Phlebotomus papatasi, an Old World sand fly species, is primarily responsible for the transmission of leishmaniasis, a highly infectious and potentially lethal disease. International travel, especially military rotations, between domestic locations and P. papatasi-prevalent regions in the Middle East poses an imminent threat to the public health of US citizens. Because of its small size and cryptic morphology, identification of P. papatasi is challenging and labor-intensive. Here, we developed a ribosomal DNA-polymerase chain reaction (PCR)-based diagnostic assay that is capable of detecting P. papatasi genomic DNA from mixed samples containing multiple sand flies native to the Americas. Serial dilution of P. papatasi samples demonstrated that this diagnostic assay could detect one P. papatasi from up to 255 non-target sand flies. Due to its simplicity, sensitivity and specificity, this rapid identification tool is suited for a long-term surveillance program to screen for the presence of P. papatasi in the continental United States and to reveal geographical regions potentially vulnerable to sand fly-borne diseases.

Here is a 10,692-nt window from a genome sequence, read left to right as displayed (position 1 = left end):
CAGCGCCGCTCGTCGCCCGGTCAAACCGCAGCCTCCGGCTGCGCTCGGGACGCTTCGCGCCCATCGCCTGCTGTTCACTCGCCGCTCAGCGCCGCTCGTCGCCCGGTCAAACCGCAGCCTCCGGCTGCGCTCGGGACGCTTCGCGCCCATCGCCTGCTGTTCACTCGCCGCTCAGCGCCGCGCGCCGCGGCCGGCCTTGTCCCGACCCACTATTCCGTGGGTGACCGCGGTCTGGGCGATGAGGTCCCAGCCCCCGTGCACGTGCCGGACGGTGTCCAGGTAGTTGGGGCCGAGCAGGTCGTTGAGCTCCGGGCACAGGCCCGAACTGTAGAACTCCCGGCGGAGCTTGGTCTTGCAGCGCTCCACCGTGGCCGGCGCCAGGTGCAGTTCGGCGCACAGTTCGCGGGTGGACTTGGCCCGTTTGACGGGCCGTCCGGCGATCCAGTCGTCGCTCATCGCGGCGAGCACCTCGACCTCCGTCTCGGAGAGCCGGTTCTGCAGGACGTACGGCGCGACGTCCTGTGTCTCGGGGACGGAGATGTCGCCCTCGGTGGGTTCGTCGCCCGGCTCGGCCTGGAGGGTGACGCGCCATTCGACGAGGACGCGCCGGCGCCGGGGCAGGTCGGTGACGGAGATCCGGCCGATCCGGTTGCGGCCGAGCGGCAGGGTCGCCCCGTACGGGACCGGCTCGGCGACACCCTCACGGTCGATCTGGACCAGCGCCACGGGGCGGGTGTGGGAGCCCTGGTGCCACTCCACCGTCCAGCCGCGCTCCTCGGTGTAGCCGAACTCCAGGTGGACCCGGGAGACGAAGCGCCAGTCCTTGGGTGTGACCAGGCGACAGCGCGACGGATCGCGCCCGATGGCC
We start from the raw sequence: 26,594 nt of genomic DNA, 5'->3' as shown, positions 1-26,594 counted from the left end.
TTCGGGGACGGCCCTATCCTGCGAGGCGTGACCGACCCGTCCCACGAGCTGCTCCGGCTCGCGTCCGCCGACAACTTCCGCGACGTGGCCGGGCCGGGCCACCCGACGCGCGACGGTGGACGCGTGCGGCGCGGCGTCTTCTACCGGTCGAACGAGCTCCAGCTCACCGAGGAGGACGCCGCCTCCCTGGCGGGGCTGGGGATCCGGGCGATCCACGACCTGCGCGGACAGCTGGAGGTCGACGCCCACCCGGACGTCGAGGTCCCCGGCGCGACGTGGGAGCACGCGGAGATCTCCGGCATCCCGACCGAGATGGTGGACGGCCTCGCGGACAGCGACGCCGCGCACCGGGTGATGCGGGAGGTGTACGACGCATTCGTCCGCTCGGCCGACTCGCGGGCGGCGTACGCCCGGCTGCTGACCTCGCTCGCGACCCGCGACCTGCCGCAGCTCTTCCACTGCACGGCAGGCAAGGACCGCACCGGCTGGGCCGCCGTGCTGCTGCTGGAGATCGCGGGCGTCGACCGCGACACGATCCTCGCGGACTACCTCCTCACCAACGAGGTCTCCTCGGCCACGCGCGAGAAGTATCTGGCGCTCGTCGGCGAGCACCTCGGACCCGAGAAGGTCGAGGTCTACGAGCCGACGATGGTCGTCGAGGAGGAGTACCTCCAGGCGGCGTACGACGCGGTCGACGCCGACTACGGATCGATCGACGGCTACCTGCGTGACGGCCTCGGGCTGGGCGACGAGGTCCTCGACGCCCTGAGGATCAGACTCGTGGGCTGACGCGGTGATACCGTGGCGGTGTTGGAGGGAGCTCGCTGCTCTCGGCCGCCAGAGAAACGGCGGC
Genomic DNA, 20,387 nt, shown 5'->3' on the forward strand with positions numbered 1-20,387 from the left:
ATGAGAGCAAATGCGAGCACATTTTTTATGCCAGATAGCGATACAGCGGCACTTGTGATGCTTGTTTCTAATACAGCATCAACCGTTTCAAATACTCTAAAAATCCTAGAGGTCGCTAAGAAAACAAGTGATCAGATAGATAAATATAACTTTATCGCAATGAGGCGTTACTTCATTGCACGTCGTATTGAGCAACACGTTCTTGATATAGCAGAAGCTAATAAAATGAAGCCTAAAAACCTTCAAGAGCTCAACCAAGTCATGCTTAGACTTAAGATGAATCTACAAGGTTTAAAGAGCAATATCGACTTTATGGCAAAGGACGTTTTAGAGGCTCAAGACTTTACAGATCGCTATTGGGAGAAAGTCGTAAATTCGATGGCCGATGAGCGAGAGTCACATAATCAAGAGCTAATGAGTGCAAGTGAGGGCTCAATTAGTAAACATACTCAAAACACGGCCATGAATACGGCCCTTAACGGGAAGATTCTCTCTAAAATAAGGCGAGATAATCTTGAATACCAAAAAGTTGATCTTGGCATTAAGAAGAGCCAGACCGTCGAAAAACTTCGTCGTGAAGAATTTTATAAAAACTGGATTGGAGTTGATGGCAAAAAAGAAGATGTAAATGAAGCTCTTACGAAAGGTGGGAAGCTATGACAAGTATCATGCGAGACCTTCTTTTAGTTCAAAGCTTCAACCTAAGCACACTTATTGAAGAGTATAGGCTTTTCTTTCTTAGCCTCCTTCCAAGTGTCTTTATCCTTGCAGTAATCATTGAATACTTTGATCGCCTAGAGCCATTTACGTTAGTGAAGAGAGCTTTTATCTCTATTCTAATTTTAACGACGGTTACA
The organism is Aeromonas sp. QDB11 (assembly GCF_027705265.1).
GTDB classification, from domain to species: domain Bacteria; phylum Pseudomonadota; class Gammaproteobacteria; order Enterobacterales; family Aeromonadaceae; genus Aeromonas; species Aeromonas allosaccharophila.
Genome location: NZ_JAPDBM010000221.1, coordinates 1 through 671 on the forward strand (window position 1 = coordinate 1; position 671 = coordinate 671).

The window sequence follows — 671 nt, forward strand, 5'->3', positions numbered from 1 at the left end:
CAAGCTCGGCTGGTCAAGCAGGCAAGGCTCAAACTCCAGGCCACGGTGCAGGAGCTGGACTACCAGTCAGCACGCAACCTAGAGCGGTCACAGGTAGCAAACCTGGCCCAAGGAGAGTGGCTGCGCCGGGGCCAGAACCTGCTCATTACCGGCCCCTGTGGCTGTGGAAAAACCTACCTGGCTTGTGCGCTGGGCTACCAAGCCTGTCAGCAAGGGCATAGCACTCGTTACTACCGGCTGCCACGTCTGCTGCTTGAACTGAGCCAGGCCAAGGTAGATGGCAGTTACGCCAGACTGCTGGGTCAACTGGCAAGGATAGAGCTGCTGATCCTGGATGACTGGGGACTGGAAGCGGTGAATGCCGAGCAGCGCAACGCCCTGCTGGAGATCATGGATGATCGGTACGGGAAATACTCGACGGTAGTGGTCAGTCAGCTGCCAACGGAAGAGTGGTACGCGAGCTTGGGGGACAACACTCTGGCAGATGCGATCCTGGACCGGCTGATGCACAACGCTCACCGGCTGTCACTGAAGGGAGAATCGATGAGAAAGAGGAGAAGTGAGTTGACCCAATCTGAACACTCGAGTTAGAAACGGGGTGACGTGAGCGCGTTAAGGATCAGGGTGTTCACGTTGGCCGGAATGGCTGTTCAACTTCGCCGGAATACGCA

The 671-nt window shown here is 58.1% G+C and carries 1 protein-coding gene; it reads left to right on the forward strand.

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This research was funded by a start-up fund and a gift fund to X.Z.
The following are available online at https://www.mdpi.com/2075-4450/9/4/162/s1, Table S1: Sequence comparison between P. papatasi salivary apyrase primer set 2 product and apyrase transcripts in other sand flies, Table S2: Sequence comparison between P. papatasi salivary apyrase primer set 2 product and top blastn hits.
The information reported in this paper is part of a project of the Kentucky Agricultural Experiment Station and is published with the approval of the Director.
Merchant, Austin; Yu, Tian; Shi, Jizhe; and Zhou, Xuguo, "Development of a Diagnostic Marker for Phlebotomus papatasi to Initiate a Potential Vector Surveillance Program in North America" (2018). Entomology Faculty Publications. 176.